WASHINGTON June 15, 2020 – The U.S. Supreme Court today ruled in a trio of cases that it is against the law to fire people for being LGBTQ. The ACLU was counsel in the cases of Aimee Stephens and Don Zarda and argued Ms. Stephens’ case.
James Esseks, director of the ACLU’s LGBTQ & HIV Project had the following response:
“This is a huge victory for LGBTQ equality. Over 50 years ago, Black and Brown trans women, drag queens, and butch lesbians fought back against police brutality and discrimination that too many LGBTQ people still face. The Supreme Court’s clarification that it’s unlawful to fire people because they’re LGBTQ is the result of decades of advocates fighting for our rights. The court has caught up to the majority of our country, which already knows that discriminating against LGBTQ people is both unfair and against the law. We celebrate the LGBTQ people, including our clients Aimee Stephens and Don Zarda, as well as Donna Stephens, Aimee’s wife, and Bill Moore and Melissa Zarda, Don’s former partner and sister, who moved these cases forward after they died.
“Our work is not done. There are still alarming gaps in federal civil rights laws that leave people — particularly Black and Brown LGBTQ people — open to discrimination in businesses open to the public and taxpayer-funded programs. Congress must affirm today’s decision and update our laws to ensure comprehensive and explicit protections for LGBTQ people and all people who face discrimination.”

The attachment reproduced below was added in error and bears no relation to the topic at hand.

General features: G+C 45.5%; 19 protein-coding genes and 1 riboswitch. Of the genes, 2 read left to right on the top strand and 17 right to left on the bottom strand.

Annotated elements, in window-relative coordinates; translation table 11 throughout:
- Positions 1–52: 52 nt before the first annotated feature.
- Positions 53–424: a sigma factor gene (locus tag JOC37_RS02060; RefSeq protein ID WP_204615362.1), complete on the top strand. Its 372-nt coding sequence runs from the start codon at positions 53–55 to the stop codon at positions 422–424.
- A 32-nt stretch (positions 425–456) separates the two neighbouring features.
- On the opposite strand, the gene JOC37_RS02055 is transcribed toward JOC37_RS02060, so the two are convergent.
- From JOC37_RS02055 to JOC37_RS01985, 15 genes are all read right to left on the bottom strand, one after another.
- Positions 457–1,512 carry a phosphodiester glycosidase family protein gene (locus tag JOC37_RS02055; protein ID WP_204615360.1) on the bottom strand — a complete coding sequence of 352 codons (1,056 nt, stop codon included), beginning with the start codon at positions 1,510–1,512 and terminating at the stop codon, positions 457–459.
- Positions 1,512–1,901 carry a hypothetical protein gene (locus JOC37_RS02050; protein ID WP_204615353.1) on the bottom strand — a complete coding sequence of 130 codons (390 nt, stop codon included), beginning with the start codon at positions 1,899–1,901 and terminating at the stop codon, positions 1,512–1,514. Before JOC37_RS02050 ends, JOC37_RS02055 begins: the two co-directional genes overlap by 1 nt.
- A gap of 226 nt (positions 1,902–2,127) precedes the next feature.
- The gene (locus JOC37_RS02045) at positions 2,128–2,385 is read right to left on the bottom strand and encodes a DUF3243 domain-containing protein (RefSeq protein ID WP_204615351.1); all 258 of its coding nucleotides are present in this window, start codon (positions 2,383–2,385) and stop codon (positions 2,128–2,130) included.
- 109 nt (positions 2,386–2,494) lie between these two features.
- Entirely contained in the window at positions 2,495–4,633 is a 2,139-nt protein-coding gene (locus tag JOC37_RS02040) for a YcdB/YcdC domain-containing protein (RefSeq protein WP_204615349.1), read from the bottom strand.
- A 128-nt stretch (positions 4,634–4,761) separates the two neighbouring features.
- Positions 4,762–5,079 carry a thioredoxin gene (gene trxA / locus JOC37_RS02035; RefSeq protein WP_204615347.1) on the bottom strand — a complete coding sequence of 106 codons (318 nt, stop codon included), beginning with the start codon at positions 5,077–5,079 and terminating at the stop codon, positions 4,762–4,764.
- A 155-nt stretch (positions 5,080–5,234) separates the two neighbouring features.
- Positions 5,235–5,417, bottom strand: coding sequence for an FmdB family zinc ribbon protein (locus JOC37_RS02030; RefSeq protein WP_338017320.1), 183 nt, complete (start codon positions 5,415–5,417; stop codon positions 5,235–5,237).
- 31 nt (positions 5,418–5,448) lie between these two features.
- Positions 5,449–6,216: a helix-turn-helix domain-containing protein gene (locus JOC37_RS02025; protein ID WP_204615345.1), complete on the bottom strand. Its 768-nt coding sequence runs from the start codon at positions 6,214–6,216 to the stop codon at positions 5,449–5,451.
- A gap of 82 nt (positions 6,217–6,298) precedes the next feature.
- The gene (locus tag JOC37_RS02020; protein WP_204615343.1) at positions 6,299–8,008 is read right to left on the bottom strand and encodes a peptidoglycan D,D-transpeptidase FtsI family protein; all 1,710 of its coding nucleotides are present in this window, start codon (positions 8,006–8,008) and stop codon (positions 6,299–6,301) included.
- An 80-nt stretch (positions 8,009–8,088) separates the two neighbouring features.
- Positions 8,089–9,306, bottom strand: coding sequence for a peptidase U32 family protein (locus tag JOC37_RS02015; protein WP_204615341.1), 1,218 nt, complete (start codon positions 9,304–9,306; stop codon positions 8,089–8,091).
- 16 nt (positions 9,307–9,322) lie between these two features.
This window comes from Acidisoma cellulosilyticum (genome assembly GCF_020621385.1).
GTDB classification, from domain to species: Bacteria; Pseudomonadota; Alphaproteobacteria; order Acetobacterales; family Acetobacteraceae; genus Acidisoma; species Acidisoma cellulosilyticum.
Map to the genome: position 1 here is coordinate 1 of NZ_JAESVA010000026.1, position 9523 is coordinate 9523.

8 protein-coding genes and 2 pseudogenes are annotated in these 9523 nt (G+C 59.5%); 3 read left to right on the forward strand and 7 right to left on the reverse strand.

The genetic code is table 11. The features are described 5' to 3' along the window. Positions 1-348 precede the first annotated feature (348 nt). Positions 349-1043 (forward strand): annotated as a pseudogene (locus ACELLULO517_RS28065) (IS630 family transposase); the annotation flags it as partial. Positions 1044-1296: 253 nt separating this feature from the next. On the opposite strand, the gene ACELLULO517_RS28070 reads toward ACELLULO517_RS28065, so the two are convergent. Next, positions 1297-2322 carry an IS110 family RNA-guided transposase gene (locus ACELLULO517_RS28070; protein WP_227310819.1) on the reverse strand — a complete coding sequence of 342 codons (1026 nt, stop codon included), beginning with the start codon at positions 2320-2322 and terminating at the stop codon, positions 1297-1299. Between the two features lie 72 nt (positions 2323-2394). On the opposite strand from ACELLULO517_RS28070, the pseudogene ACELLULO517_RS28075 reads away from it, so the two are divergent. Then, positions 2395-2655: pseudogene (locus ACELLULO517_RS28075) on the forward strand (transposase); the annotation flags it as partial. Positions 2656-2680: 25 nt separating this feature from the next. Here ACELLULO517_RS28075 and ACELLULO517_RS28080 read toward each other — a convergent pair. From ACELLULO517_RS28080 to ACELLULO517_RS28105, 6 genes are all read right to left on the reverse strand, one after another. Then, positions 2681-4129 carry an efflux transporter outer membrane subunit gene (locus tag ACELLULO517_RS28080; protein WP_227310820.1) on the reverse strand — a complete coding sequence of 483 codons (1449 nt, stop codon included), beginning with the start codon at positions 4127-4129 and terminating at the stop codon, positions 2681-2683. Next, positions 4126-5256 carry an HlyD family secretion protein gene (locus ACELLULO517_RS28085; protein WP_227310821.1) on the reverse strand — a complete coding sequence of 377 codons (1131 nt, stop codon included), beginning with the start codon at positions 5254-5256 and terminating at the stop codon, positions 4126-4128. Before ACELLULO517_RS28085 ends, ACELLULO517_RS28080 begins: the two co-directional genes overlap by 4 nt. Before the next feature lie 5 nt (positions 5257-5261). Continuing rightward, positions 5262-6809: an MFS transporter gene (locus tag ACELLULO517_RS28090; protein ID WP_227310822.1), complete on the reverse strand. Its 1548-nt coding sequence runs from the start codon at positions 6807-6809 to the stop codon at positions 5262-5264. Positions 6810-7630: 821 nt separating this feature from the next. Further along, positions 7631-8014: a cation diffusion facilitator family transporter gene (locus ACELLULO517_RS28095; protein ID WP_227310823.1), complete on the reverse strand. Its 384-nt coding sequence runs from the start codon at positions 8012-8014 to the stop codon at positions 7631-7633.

Donna Stephens, Aimee Stephens’ wife of 20 years, issued this statement:
“My wife Aimee was my soulmate. We were married for 20 years. For the last seven years of Aimee’s life, she rose as a leader who fought against discrimination against transgender people, starting when she was fired for coming out as a woman, despite her recent promotion at the time. I am grateful for this victory to honor the legacy of Aimee, and to ensure people are treated fairly regardless of their sexual orientation or gender identity.”
Aimee Stephens, before her death, shared the following when discussing a possible ruling in her favor:
“Firing me because I’m transgender was discrimination, plain and simple, and I am glad the Court recognized that what happened to me is wrong and illegal. I am thankful that the Court said my transgender siblings and I have a place in our laws — it made me feel safer and more included in society.”
Melissa Zarda had the following response:
“My brother Don was my rock, my everything. I stood in the Supreme Court to honor his memory and to continue the fight for fairness. What happened to Don was wrong. People in our country already knew this, and now there is no question.”